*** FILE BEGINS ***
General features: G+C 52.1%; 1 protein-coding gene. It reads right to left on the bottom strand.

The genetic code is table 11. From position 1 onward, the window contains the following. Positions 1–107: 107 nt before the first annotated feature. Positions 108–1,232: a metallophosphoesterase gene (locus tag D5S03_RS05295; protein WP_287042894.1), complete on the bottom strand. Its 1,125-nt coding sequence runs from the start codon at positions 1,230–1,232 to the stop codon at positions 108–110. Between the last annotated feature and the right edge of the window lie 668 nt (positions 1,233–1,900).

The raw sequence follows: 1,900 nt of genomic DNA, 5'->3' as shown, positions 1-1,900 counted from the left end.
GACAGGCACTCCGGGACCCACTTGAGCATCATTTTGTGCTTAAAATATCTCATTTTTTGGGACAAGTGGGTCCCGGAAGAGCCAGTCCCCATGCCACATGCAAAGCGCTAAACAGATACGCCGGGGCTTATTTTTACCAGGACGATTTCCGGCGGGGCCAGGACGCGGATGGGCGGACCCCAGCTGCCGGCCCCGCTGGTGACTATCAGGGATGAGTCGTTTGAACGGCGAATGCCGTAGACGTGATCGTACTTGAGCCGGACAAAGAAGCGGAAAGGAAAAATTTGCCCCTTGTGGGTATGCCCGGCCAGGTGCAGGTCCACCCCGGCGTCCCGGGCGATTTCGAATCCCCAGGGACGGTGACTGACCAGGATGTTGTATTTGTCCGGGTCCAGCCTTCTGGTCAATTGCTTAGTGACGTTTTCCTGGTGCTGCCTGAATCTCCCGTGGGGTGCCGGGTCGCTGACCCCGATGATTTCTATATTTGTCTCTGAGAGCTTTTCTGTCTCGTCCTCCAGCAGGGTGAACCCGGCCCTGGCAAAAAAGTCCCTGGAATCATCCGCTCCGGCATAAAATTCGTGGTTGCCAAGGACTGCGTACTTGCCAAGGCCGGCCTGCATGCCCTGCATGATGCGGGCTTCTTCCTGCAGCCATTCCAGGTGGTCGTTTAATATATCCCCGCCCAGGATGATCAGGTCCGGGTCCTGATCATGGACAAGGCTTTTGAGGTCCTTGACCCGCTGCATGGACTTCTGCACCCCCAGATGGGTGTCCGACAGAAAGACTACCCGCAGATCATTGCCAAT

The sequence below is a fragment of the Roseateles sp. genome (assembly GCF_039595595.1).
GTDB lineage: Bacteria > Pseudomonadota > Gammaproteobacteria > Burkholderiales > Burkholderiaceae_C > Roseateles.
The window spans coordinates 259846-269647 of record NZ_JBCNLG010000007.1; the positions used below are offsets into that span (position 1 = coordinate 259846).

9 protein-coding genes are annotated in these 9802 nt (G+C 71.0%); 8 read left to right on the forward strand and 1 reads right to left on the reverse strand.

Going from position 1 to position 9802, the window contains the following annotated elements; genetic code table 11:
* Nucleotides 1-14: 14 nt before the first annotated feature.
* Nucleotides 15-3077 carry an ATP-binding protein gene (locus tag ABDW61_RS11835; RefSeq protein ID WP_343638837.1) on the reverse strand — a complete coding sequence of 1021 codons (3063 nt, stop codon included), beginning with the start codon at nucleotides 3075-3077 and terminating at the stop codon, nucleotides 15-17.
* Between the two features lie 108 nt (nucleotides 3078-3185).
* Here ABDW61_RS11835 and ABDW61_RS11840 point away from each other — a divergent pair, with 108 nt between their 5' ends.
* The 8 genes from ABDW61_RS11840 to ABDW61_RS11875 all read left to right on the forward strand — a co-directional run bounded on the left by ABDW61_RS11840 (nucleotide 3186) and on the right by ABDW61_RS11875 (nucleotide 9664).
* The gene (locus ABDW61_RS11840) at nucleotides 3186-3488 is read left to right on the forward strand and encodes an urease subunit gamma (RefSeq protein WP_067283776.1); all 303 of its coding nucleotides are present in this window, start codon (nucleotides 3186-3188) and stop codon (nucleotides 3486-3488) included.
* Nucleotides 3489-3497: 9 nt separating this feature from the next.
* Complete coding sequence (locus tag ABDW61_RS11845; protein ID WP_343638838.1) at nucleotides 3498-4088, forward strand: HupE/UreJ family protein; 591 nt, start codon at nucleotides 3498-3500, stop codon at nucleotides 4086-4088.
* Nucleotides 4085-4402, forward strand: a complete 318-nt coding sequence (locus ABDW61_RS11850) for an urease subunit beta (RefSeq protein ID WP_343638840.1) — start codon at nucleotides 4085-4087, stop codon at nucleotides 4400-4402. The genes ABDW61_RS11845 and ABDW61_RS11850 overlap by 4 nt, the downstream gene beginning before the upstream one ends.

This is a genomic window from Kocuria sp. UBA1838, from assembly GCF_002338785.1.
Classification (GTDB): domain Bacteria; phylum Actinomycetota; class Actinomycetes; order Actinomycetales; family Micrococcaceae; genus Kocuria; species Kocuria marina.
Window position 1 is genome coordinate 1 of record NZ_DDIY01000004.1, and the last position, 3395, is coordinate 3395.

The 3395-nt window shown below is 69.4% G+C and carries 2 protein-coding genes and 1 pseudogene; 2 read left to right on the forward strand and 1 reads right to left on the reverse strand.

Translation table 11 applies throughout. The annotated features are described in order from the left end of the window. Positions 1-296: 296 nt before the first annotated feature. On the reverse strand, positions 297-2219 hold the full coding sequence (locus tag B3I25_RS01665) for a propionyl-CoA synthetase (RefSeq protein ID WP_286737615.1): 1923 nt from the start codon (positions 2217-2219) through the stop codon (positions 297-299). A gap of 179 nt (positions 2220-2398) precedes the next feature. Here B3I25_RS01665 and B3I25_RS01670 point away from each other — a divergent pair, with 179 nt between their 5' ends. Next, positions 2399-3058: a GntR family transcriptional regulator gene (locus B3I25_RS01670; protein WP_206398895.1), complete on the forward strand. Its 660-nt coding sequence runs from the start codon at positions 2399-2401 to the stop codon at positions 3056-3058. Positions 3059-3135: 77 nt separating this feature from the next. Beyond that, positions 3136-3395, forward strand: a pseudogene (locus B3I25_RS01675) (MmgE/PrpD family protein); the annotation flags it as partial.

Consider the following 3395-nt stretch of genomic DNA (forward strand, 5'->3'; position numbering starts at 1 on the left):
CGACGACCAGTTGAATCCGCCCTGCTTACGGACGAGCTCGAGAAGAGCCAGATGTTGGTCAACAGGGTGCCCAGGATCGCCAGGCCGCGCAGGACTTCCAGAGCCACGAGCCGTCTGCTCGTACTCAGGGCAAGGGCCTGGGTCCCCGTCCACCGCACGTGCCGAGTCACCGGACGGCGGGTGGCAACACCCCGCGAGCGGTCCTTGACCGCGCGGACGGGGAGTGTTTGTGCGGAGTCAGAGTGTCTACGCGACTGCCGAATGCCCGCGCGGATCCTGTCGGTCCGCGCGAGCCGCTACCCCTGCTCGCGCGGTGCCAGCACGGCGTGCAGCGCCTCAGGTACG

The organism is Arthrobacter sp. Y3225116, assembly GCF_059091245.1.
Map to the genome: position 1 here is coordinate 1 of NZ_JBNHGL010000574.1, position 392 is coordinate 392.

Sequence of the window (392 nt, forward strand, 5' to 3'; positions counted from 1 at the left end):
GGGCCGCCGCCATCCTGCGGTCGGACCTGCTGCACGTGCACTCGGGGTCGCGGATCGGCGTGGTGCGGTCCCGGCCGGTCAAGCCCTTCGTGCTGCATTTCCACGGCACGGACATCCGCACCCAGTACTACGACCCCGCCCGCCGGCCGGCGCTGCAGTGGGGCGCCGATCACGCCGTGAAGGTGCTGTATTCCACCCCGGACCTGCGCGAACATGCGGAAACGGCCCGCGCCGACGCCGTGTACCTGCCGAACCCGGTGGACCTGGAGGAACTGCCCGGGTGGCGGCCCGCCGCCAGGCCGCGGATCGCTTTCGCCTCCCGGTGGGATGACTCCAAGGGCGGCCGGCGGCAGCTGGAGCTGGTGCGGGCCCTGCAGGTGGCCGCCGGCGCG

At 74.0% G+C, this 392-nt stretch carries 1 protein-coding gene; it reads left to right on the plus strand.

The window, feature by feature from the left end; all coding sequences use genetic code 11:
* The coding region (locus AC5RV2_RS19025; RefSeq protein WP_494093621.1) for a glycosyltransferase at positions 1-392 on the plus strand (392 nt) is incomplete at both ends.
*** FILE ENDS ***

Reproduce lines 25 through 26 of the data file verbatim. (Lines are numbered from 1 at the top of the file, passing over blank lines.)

CGACGACCAGTTGAATCCGCCCTGCTTACGGACGAGCTCGAGAAGAGCCAGATGTTGGTCAACAGGGTGCCCAGGATCGCCAGGCCGCGCAGGACTTCCAGAGCCACGAGCCGTCTGCTCGTACTCAGGGCAAGGGCCTGGGTCCCCGTCCACCGCACGTGCCGAGTCACCGGACGGCGGGTGGCAACACCCCGCGAGCGGTCCTTGACCGCGCGGACGGGGAGTGTTTGTGCGGAGTCAGAGTGTCTACGCGACTGCCGAATGCCCGCGCGGATCCTGTCGGTCCGCGCGAGCCGCTACCCCTGCTCGCGCGGTGCCAGCACGGCGTGCAGCGCCTCAGGTACG

The organism is Arthrobacter sp. Y3225116, assembly GCF_059091245.1.